Ninety five (35%) consultants "nearly always" biopsy normal looking mucosa, with a further 56 (20%) taking a biopsy in more than fifty percent of cases. Fifty five (20%) almost never biopsy if the mucosa looks normal, with 68 (20%) taking a biopsy less than fifty percent of the time.

Biopsies were taken from 50 patients referred with diarrhea whose rectal mucosa looked normal. Abnormal histology was reported in 11 (22%) cases. The rectal biopsy led to a positive diagnosis and change in management in 4 (8%) cases. The remaining biopsies showed minor inflammatory changes that were not considered clinically important. One significant complication occurred due to rectal biopsy.

Clinicians disagree on the value of routine rectal biopsy in the investigation of diarrhea. In patients presenting with diarrhea, the diagnostic yield from biopsy of normal looking rectal mucosa is low. Life threatening complications can occur and in unselected patients routine biopsy should not be performed.

Robinson RJ et al., Normal rectal mucosa. Should we biopsy? Hepatogastroenterology, 44:703-5, 1997 May-Jun.

Optimal nutrition

Nutritional support of the seriously ill patient has evolved with time and reflects new developments in the field of critical care. Current information suggests that optimal nutritional support can be provided by supplying at least 80% of energy requirements with at least 70% of the energy given as carbohydrate and the remaining 30% or less administered as fat (with > or = 3% of energy requirements as essential fatty acids).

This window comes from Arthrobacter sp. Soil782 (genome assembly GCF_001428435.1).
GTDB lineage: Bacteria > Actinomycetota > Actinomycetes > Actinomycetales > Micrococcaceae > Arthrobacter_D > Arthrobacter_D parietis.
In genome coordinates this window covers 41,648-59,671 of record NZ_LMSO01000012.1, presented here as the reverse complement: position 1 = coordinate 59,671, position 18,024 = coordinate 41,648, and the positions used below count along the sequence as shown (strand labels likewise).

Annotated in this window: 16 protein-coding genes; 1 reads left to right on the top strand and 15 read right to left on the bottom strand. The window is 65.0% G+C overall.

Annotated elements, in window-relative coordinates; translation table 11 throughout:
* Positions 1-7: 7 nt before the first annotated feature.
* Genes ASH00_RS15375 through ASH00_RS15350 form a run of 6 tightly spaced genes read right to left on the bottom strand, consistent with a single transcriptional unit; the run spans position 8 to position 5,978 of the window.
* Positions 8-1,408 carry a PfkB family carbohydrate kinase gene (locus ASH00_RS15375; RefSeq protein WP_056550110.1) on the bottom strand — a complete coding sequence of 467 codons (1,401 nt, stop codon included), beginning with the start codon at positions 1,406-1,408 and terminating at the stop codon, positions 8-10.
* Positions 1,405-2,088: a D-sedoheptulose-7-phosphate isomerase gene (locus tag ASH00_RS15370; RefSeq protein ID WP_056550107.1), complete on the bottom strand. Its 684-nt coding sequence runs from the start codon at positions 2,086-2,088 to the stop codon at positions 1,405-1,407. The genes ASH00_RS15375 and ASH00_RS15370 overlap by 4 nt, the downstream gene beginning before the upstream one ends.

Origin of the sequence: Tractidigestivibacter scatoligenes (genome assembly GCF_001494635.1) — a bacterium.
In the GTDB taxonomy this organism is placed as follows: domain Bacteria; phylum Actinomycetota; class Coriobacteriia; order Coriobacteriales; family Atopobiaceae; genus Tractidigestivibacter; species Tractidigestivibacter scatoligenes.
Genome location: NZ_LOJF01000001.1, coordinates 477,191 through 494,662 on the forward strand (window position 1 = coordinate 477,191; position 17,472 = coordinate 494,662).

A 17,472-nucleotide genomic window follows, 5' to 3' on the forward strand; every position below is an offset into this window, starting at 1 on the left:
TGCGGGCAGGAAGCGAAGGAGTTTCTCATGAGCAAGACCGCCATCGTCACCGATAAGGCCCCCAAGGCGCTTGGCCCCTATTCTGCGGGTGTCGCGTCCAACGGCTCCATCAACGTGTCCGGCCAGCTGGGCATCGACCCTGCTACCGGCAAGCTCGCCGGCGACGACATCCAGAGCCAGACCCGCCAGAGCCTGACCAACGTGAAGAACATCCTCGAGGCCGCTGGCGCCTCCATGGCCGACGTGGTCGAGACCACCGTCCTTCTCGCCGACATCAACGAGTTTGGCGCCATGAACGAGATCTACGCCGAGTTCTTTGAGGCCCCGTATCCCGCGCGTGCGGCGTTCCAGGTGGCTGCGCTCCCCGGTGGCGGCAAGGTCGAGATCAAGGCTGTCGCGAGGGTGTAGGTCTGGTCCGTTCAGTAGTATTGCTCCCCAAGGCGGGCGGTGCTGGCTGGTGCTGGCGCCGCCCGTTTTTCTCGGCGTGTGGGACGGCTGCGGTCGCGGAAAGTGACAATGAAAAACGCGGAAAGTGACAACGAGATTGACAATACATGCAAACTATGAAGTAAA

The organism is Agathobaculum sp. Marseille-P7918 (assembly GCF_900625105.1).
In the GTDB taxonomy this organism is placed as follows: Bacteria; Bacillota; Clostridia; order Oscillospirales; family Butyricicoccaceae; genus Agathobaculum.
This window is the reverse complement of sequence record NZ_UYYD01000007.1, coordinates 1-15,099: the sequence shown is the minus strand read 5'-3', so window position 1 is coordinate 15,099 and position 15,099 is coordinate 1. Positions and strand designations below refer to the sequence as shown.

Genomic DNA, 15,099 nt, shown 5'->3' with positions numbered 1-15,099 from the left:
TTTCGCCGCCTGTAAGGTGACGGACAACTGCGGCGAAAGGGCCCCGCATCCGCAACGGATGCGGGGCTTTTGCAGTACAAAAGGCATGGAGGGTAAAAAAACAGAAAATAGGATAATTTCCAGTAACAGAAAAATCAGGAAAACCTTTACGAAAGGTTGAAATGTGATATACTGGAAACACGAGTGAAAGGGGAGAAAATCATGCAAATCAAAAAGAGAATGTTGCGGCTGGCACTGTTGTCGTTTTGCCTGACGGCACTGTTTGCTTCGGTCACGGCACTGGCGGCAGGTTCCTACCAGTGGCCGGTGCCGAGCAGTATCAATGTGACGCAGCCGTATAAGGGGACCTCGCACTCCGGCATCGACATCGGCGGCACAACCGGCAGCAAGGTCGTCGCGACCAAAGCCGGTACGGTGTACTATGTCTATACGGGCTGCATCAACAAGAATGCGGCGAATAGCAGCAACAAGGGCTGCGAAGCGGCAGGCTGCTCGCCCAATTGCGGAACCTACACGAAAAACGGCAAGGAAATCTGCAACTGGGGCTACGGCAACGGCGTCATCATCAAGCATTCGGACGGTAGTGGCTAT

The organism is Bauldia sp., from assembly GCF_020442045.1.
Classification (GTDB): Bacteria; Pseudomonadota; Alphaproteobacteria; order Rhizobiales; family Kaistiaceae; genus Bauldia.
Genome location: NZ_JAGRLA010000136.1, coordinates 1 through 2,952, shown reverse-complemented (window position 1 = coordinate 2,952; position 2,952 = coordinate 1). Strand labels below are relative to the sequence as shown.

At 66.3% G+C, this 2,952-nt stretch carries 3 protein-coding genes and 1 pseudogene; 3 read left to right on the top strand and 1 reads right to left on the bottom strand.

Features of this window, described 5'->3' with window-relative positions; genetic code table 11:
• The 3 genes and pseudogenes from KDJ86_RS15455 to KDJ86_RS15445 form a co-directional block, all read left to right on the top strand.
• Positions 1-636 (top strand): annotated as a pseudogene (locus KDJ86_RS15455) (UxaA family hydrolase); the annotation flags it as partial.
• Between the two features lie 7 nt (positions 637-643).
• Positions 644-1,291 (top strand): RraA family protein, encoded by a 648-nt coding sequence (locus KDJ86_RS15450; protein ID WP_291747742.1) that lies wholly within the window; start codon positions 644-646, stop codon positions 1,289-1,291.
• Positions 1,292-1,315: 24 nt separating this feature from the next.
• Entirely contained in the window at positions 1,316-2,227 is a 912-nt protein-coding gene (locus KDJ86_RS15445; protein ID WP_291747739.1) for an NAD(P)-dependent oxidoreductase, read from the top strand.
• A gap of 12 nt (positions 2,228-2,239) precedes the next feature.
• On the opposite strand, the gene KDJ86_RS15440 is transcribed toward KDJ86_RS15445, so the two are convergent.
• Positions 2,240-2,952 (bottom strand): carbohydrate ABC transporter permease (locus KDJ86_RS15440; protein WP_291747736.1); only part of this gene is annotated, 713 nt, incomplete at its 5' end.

The caloric load may be reduced to 50% of requirements if growth factors (e.g., growth hormone) are utilized and the patient has adequate fat stores.

Protein should be given as 1.5 g/kg/day; more catabolic patients, such as patients with burn injury, should receive 2 g/kg/day.

All protein or amino acid feeding should include glutamine. There is an increased need for vitamins (especially A, C, and E) and minerals (zinc, selenium, and magnesium).

The preferred route of feeding should be enteral, followed by enteral plus supplemental parenteral nutrition. If the gastrointestinal tract cannot be used, parenteral nutrition should be given. Nutrients should be administered early in the catabolic course, especially glucose, sodium, potassium, vitamins, and minerals.

Over time (approximately 7 days) amino acids should be added and approximately 50% of caloric support should be provided. Finally, full nutritional support should be provided (by 7 to 10 days) if the catabolic course is expected to continue.

DeBiasse MA & Wilmore DW: What is optimal nutritional support? New Horiz, 2:122-30, 1994 May.

Risk factors & diarrhea

Data collected in a case-control study of risk factors for dehydrating diarrhea in infants have been used to present a hierarchized approach to the assessment of risk factors.

The final model resulted in a gamma of 0.74. The children's ages did not improve the prediction of cases and controls, but they have been kept in the model as they affect some exposures such as breastfeeding.

Fuchs SC et al., [Hierarchical model: a proposal for a model to be applied in the investigation of risk factors for severe diarrhea]. Rev Saude Publica, 30:168-78, 1996 Apr.